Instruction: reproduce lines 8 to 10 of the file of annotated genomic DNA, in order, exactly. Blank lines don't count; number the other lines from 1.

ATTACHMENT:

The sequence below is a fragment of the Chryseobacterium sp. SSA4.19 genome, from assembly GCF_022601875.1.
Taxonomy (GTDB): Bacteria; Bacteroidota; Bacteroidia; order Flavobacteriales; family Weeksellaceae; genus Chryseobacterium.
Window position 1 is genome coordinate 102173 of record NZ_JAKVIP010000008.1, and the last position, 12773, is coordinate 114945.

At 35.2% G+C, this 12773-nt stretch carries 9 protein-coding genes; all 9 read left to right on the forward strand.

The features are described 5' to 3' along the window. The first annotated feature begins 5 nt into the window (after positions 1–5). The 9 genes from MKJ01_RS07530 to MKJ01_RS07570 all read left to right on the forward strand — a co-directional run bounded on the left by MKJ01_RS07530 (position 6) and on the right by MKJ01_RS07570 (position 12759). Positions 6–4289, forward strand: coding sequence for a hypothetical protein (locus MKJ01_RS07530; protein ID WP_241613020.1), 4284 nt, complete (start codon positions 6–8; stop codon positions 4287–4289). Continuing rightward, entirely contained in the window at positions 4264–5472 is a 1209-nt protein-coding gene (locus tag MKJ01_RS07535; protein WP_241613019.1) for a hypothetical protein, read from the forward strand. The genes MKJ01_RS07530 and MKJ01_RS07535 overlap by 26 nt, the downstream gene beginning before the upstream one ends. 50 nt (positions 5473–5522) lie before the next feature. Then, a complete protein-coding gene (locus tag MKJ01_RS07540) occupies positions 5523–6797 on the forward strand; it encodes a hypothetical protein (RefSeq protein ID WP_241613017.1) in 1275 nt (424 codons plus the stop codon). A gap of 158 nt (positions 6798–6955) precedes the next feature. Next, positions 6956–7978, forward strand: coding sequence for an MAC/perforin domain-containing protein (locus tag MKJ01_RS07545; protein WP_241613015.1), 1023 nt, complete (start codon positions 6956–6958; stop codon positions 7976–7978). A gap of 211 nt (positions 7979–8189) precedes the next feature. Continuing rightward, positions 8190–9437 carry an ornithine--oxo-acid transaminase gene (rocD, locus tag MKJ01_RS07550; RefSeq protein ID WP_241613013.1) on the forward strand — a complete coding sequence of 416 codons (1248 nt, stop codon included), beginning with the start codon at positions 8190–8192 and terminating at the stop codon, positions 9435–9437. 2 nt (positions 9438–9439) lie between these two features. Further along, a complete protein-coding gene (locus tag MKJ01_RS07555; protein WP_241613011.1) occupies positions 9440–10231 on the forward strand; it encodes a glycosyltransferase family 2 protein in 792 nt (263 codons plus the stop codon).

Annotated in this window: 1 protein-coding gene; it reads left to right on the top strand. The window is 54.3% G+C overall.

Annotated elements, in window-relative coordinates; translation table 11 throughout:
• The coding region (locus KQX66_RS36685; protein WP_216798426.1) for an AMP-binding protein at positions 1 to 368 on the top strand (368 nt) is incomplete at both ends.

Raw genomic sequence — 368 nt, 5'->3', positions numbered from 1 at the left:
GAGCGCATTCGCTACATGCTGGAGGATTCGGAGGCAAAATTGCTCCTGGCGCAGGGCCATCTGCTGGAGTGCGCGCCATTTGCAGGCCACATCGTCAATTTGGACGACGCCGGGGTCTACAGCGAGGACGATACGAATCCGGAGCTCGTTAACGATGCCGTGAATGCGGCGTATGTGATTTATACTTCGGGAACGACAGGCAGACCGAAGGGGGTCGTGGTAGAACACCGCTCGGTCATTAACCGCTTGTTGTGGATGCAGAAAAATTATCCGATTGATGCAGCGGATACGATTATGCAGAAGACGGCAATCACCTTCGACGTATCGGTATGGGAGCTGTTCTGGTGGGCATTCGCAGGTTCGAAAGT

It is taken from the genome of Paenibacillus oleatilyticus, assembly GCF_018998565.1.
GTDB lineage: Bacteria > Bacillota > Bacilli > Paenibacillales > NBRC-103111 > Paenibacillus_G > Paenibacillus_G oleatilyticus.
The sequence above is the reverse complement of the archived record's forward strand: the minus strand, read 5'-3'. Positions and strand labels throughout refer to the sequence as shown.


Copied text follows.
• The coding region (locus KQX66_RS36685; protein WP_216798426.1) for an AMP-binding protein at positions 1 to 368 on the top strand (368 nt) is incomplete at both ends.

Raw genomic sequence — 368 nt, 5'->3', positions numbered from 1 at the left:
GAGCGCATTCGCTACATGCTGGAGGATTCGGAGGCAAAATTGCTCCTGGCGCAGGGCCATCTGCTGGAGTGCGCGCCATTTGCAGGCCACATCGTCAATTTGGACGACGCCGGGGTCTACAGCGAGGACGATACGAATCCGGAGCTCGTTAACGATGCCGTGAATGCGGCGTATGTGATTTATACTTCGGGAACGACAGGCAGACCGAAGGGGGTCGTGGTAGAACACCGCTCGGTCATTAACCGCTTGTTGTGGATGCAGAAAAATTATCCGATTGATGCAGCGGATACGATTATGCAGAAGACGGCAATCACCTTCGACGTATCGGTATGGGAGCTGTTCTGGTGGGCATTCGCAGGTTCGAAAGT